Dear Mr. Bryson,
When your books are on, they’re wonderful. “Made in America,” “The Mother Tongue,” and “Neither Here nor There” are among my favorites. They’re funny, informative and a delight to read. But while “Notes from a Small Island” starts off with a bang (love the scene when you put the underwear on your head to keep warm on your first night in Dover) it unfortunately fizzles out midway through the book and ends up limping along to the finish.
What kept me reading were your delightful stories of your first and subsequent encounters with the English and getting to know your way around how things are different there, how you met your wife and her family and discovered you couldn’t understand the appeal of their favorite TV shows, your work mates, the upheaval in journalism during the 80s, wandering around Windsor with your daughter — I continued to enjoy things like this. It’s only when you start whining on about architecture that I began to get bored. Enough already. You’ve stated how you feel about how the 60’s and 70s ruined lots of historic buildings – even you agree that after a while you’re ranting and probably boring your readers. Stick to your memories of friends and past jobs and your life in England or about the people you meet on the way. Please stop with the seemingly endless complaints that there’s nothing to see in so many towns and cities if all you’re going to do is wander around after dark and go to Indian or Chinese restaurants.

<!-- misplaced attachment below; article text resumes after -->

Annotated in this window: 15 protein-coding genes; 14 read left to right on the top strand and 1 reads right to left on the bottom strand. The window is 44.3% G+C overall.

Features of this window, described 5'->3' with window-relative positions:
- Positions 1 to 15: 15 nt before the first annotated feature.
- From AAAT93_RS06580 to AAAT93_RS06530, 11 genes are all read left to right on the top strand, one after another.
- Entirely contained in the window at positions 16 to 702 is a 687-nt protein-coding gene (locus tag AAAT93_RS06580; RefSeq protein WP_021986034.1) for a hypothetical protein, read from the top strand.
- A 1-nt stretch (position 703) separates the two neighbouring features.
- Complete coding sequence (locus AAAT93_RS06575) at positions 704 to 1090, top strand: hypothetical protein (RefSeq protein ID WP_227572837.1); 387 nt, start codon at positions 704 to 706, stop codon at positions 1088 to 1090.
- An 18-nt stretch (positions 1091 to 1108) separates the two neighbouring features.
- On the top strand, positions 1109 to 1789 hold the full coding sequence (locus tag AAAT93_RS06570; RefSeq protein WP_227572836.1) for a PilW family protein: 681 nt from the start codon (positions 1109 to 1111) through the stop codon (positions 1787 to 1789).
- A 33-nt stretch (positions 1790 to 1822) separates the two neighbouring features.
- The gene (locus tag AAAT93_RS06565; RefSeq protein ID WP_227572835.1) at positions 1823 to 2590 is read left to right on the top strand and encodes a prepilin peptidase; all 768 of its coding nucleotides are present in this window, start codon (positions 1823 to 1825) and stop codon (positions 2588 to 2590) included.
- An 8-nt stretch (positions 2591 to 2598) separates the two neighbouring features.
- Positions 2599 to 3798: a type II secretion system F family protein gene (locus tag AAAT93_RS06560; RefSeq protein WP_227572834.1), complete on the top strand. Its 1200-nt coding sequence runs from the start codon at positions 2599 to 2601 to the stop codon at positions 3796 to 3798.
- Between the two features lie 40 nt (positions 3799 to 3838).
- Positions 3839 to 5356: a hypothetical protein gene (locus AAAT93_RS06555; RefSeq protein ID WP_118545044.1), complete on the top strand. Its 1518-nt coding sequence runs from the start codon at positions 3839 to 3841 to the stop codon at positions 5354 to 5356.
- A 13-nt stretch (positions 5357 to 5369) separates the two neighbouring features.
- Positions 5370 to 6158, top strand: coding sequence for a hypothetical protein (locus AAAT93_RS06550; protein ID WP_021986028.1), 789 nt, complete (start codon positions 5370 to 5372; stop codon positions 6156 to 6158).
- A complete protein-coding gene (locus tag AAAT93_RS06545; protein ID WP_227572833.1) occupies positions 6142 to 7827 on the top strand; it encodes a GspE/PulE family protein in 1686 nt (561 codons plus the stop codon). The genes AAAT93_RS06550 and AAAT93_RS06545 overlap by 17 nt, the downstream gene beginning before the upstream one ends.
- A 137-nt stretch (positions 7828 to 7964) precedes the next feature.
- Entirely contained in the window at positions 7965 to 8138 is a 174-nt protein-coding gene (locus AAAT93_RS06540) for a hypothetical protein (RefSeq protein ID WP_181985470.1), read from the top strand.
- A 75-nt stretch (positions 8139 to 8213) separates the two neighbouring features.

I guess the premise of the book, that you were going to spend seven weeks wandering around the UK seeing the sites before moving to the US with your family, sounded better in the planning stages. And maybe if this book had been written before all the homogenized box stores and chain outlets took over the towns in the UK as they’ve done here, it would have shown a nuanced country but after a while, it all started to sound the same and I got as bored as you seemed to. C+